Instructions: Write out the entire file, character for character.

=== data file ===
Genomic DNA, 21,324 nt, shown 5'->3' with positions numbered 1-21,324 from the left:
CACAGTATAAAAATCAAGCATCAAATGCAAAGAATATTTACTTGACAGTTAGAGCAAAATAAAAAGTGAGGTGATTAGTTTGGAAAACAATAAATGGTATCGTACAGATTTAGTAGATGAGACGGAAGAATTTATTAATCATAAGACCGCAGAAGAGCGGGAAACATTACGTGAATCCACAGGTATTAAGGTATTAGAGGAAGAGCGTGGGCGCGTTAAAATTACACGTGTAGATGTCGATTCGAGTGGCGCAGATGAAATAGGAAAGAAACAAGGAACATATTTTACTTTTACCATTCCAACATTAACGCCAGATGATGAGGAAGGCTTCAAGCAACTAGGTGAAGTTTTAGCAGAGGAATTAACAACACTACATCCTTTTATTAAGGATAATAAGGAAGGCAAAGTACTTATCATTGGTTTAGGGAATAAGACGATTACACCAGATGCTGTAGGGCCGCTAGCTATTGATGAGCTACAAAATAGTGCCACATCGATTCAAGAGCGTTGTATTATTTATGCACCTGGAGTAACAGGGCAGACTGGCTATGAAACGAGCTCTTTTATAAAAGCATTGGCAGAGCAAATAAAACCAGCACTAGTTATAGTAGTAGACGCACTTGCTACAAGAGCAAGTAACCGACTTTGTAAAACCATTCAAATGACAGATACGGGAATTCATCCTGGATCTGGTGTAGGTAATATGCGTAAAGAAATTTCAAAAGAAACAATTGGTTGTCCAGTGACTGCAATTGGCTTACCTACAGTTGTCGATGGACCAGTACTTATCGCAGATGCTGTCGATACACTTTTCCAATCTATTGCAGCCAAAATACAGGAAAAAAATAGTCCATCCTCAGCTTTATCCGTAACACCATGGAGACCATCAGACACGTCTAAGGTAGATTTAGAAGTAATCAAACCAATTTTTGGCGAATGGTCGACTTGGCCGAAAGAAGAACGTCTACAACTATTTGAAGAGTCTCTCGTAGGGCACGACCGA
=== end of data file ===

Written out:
Genomic DNA, 21,324 nt, shown 5'->3' with positions numbered 1-21,324 from the left:
CACAGTATAAAAATCAAGCATCAAATGCAAAGAATATTTACTTGACAGTTAGAGCAAAATAAAAAGTGAGGTGATTAGTTTGGAAAACAATAAATGGTATCGTACAGATTTAGTAGATGAGACGGAAGAATTTATTAATCATAAGACCGCAGAAGAGCGGGAAACATTACGTGAATCCACAGGTATTAAGGTATTAGAGGAAGAGCGTGGGCGCGTTAAAATTACACGTGTAGATGTCGATTCGAGTGGCGCAGATGAAATAGGAAAGAAACAAGGAACATATTTTACTTTTACCATTCCAACATTAACGCCAGATGATGAGGAAGGCTTCAAGCAACTAGGTGAAGTTTTAGCAGAGGAATTAACAACACTACATCCTTTTATTAAGGATAATAAGGAAGGCAAAGTACTTATCATTGGTTTAGGGAATAAGACGATTACACCAGATGCTGTAGGGCCGCTAGCTATTGATGAGCTACAAAATAGTGCCACATCGATTCAAGAGCGTTGTATTATTTATGCACCTGGAGTAACAGGGCAGACTGGCTATGAAACGAGCTCTTTTATAAAAGCATTGGCAGAGCAAATAAAACCAGCACTAGTTATAGTAGTAGACGCACTTGCTACAAGAGCAAGTAACCGACTTTGTAAAACCATTCAAATGACAGATACGGGAATTCATCCTGGATCTGGTGTAGGTAATATGCGTAAAGAAATTTCAAAAGAAACAATTGGTTGTCCAGTGACTGCAATTGGCTTACCTACAGTTGTCGATGGACCAGTACTTATCGCAGATGCTGTCGATACACTTTTCCAATCTATTGCAGCCAAAATACAGGAAAAAAATAGTCCATCCTCAGCTTTATCCGTAACACCATGGAGACCATCAGACACGTCTAAGGTAGATTTAGAAGTAATCAAACCAATTTTTGGCGAATGGTCGACTTGGCCGAAAGAAGAACGTCTACAACTATTTGAAGAGTCTCTCGTAGGGCACGACCGA